On average, in 2018 working women in the US made 85 cents for every dollar earned by a man. While pay inequality has improved since the 1980s, this appreciable wage gap still exists.
There are a number of reasons. Women continue to be overly represented in lower-paid jobs. In addition, women disproportionately interrupt their work lives to care for children or relatives. There are differences between men and women in education and experience. And, there’s also potential gender discrimination.
All this adds up to women being somewhat worse off financially than men, which is reflected in how they feel when they are choosing benefits.
Our MyChoiceSM Recommendation Engine Benefits Insights Report looked at people’s financial habits and their state of mind, and found some specific differences between men and women.
Here’s what we learned.
- Women are more risk averse than men. While most employees identify with activities associated with low risk, women take fewer risks than men. Sixty-nine percent of women are risk averse, compared to 61% of men.
- Men are able to save more consistently than women. When answering a question about how frequently they are able to save (sometimes, never or always), men and women are about equal in their ability to put money away from time to time (57% and 58% respectively).
However, more men are always able to save than women ( 30% versus 23%), and more women than men never save (19% compared to 13%).
- Women are less likely than men to have a plan for an unexpected expense. We all face unanticipated costs from time to time, but women may not have as much capacity to absorb them. Women and men are equally as likely to say they would go into debt to cover a large unexpected expense (21% and 20% respectively.) However, more women than men have no plan to deal with such an expense (24% versus 14%).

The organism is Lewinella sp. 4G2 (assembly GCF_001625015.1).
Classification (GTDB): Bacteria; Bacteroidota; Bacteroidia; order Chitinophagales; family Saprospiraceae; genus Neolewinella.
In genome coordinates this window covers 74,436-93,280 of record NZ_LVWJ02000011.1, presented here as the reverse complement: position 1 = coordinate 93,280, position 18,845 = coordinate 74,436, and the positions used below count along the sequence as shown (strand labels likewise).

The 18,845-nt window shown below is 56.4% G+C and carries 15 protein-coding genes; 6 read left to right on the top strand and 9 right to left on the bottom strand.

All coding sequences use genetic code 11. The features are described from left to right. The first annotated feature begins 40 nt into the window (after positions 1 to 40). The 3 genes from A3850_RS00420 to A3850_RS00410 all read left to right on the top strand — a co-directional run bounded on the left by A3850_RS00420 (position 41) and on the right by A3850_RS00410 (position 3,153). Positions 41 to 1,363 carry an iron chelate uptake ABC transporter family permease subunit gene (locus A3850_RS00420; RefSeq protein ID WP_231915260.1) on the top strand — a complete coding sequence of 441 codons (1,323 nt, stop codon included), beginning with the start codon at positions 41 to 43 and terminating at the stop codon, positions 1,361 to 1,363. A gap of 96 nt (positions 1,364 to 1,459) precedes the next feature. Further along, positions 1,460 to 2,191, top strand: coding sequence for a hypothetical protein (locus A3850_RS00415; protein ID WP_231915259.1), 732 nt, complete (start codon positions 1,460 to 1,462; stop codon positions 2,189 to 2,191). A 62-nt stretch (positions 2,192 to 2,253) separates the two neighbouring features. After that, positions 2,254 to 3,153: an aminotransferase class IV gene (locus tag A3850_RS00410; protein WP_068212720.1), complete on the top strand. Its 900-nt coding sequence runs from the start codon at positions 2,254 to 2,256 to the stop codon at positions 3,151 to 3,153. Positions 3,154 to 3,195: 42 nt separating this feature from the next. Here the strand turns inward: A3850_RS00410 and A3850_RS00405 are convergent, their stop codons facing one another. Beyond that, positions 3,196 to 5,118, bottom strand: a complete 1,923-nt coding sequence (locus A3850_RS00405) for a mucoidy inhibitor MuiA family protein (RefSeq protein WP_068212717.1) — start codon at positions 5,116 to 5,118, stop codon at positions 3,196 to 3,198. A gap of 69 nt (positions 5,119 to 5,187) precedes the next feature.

- Men don’t want to fork over for a large healthcare bill. Most employees find the prospect of a large ER bill panic-inducing. This includes 47% of men and 58% of women. A small minority are both prepared for this possibility and are emotionally prepared for the out-of-pocket spend (11% of men and 6% of women.) However, even when they have the money to cover it, more men than women would prefer to hang onto their savings than use it for such an expense (43% versus 35%).
As employees choose and use their benefits, their financial well-being and their state of mind can impact their choices. It can also factor into how they feel about their coverage. Women tend to be somewhat more risk averse and have additional financial challenges, but both genders could benefit from guidance with benefits decision-making. This helps mitigate the possibility that employees choose too much or too little coverage based on fear of financial loss or a tendency to avoid risk.
And, while women do earn less on average than men, struggles with financial well-being are not dependent on gender, nor are they confined to those at the lower end of the earnings spectrum. Programs, such as savings goal accounts, that help people get a handle on their finances to prepare for planned or unexpected expenses can help address employees’ financial angst.